I worked with Hank at Green Earth Survival School over the weekend, along with Amanda from the Oxbow Eco Center, and also had my young friend Zach helping out. This was the basic wilderness survival class directed towards Scouting groups.
At one point, I was trying to film Hank as he explained how to fletch arrows and darts with primitive materials, he reached for his knife, and pulled out his Mora Companion. As he started using it, he commented that I had exposed him to them as a low-cost knife that provides excellent service.
I chuckled, since I, too, was wearing a Mora Companion in stainless steel.
The irony is that we all have more expensive options, with more bells and whistles some even with us. For example, I also had my Randall #5-6 Camp & Trail knife with me, something that is worth more than what I paid for my first car. (BTW, Randall’s wait time for a knife ordered today is currently listed at FOUR YEARS!). We HAD options. But we all opted for the Moras.
Just why would we opt for knife that costs under $20? Balance. Heft. Edge holding ability. Comfort. Cost. These reasons and more make it the perfect go-to knife.
The knife fits securely in your hands, with the blade extending at just the right angle for comfortable use. And the things just SCREAMS to be thrown at a target! It was the first comment I received from RidgeRunner when he got his. And Zach had to be asked to stop throwing his, at least until the crowds left. Then we spent 45 minutes practicing our knife throwing with them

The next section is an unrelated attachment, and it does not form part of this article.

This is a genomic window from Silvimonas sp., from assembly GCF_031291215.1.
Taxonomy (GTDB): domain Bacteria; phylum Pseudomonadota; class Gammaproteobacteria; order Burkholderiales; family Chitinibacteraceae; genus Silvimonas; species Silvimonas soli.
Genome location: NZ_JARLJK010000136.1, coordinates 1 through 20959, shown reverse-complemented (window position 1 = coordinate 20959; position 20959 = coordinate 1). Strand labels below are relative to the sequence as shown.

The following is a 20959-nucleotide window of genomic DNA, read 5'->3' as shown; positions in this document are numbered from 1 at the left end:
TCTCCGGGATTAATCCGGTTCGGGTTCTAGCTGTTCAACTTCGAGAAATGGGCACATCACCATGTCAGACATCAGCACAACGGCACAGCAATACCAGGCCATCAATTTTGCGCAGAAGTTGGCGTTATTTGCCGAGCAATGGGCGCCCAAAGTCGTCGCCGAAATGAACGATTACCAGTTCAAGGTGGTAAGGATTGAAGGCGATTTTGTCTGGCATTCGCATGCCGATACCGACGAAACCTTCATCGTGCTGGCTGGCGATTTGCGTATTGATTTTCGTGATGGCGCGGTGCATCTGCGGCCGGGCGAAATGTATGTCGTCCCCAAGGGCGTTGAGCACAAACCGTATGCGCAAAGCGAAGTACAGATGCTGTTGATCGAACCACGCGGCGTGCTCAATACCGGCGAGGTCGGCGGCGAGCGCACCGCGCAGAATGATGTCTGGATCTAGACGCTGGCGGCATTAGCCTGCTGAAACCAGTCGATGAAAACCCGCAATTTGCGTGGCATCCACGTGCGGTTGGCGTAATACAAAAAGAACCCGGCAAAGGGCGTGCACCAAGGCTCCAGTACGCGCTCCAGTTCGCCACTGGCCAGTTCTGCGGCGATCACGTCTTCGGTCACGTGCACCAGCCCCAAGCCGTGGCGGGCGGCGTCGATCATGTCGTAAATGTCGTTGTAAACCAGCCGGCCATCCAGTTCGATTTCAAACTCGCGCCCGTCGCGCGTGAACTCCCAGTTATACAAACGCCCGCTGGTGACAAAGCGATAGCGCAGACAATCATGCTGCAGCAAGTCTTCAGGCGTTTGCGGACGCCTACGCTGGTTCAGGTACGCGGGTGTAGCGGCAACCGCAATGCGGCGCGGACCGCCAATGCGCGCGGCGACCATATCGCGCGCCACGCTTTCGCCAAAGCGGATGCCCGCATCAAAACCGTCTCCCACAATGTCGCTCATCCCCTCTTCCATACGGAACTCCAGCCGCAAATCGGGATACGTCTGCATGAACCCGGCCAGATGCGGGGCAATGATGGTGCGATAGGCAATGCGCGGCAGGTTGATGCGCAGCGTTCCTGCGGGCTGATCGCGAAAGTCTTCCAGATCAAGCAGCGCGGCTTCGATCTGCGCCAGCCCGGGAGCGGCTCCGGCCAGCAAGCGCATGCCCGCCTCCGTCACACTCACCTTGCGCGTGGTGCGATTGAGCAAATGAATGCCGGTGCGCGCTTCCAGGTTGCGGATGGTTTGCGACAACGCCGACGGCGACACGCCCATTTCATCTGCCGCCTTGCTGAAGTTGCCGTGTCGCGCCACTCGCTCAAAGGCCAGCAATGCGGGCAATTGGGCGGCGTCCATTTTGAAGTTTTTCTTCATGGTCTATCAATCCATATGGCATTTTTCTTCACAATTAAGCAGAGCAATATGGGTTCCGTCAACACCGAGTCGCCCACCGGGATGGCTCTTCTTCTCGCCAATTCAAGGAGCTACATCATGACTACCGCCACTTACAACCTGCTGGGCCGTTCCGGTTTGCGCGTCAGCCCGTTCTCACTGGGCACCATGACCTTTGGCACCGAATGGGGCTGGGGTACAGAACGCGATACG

Light enough to use for extended periods, yet heavy enough to use on most knife skills requiring a heavy knife. I’d hate to try to chop a tree down with it, but batoning firewood or light chopping duties are just fine.
Edge holding ability
Sharpen them, and they just hold an edge. A few weeks ago, RidgeRunner used his to dress and skin a deer he shot with his muzzleloader, and his comment to me was “I didn’t have to sharpen it once as I used my Mora to field dressed the deer, skinned it, then quarter, cut up and package the meat. Amazing!”
As far as the Companion model goes, the handle isn’t wood, stag horn, or even micarta (its a rubber and plastic composite), it does offer a decent non-slip surface, and the shape fits into my hand nicely.
(Mora does offer several models with wood handles.)
On top of everything else, if you pay more that $20 or one, you were robbed. They can be found all over the web for $15-$20. For the cost of a McDonald’s stop (you really aren’t still eating that garbage, are you?), you could purchase a knife that would provide a lifetime of quality service. And if it didn’t last a lifetime or you lost it somehow, you wouldn’t cry the blues about your out-of-pocket expense.
I’ll close with this. If you have a friend, loved one, family member, or complete stranger that enjoys the outdoors, get them a Mora for Christmas. They may raise an eyebrow at you for a moment, but let them handle the knife for a few minutes, and they WILL be sold on it. Trust me.
Previous posts regarding Mora knives: